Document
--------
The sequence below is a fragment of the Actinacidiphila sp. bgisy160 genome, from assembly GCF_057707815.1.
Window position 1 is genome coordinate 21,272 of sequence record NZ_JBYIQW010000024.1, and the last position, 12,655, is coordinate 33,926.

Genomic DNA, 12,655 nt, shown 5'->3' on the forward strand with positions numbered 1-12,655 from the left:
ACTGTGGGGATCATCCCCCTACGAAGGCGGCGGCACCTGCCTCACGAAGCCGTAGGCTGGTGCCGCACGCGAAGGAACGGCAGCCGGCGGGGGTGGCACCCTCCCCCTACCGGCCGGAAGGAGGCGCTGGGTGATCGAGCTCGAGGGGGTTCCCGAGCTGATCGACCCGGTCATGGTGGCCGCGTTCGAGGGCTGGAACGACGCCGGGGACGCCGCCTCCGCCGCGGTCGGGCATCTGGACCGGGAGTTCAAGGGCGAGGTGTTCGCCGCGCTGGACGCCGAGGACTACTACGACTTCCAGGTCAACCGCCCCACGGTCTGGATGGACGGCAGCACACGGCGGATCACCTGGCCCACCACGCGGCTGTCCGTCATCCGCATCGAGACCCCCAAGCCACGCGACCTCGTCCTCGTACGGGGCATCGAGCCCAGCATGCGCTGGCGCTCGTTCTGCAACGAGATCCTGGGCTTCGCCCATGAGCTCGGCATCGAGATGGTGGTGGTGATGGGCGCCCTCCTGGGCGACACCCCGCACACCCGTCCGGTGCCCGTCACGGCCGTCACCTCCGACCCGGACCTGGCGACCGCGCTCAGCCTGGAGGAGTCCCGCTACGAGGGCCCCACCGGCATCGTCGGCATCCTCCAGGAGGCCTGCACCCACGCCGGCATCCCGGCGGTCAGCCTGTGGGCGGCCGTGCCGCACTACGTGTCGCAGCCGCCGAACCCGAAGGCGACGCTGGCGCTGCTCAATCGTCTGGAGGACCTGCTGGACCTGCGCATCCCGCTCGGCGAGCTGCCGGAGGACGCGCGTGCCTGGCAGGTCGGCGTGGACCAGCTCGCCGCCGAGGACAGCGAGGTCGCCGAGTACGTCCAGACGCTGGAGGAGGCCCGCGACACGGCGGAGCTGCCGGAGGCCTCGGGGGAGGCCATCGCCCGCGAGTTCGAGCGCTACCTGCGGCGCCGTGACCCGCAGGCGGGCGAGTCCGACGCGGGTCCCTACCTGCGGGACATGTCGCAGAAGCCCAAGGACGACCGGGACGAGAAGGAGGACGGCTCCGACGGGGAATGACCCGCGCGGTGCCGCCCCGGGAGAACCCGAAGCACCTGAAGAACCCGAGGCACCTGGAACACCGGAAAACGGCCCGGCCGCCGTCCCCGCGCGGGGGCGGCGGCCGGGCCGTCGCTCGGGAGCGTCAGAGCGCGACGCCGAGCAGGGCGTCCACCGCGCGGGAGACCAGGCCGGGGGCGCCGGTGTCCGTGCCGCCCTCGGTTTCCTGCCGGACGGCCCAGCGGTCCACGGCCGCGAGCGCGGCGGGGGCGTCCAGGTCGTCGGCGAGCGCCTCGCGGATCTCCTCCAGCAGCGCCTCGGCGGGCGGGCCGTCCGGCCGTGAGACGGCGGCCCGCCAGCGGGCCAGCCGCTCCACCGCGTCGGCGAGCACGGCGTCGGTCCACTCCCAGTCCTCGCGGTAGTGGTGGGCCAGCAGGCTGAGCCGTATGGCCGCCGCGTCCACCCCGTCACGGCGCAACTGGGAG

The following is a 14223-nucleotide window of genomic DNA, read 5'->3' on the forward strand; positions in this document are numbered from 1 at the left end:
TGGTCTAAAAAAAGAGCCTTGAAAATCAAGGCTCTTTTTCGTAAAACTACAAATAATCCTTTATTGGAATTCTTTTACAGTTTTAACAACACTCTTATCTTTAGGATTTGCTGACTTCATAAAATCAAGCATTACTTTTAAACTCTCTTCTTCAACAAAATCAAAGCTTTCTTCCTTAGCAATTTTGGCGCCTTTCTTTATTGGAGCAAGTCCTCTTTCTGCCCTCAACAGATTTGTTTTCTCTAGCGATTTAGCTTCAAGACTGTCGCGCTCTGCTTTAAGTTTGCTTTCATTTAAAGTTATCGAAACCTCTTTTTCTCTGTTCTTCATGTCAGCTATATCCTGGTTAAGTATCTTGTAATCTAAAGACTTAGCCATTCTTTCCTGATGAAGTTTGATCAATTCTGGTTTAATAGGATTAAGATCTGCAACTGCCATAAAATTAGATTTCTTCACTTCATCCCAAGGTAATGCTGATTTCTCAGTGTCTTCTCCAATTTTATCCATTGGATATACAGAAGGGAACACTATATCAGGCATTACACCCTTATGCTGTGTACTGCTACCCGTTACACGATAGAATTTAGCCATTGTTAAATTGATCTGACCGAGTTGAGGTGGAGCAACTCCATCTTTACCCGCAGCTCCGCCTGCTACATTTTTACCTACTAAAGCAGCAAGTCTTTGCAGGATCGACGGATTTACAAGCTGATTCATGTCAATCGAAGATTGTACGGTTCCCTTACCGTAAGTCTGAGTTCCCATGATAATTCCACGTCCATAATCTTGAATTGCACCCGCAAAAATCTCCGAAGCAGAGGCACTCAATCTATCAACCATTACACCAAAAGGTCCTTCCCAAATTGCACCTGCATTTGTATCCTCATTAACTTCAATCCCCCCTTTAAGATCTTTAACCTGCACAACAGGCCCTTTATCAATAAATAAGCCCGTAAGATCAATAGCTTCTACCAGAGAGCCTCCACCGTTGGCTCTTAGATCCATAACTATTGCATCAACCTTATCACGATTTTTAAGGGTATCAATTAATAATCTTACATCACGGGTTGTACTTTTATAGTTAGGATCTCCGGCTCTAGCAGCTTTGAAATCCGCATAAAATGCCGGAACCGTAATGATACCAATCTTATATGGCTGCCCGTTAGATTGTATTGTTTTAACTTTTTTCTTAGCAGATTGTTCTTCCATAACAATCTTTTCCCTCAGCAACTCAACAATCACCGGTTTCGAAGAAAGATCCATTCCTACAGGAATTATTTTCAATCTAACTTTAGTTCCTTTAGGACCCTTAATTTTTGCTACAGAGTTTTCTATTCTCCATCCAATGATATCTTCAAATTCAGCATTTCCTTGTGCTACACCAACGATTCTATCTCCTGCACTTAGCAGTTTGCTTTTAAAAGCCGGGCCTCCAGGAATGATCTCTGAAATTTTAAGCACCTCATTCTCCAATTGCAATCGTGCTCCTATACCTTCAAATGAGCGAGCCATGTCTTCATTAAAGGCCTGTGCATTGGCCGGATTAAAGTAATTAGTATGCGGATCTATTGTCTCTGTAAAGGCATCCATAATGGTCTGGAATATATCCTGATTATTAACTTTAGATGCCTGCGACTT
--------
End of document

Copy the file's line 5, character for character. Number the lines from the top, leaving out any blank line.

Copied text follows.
The following is a 14223-nucleotide window of genomic DNA, read 5'->3' on the forward strand; positions in this document are numbered from 1 at the left end: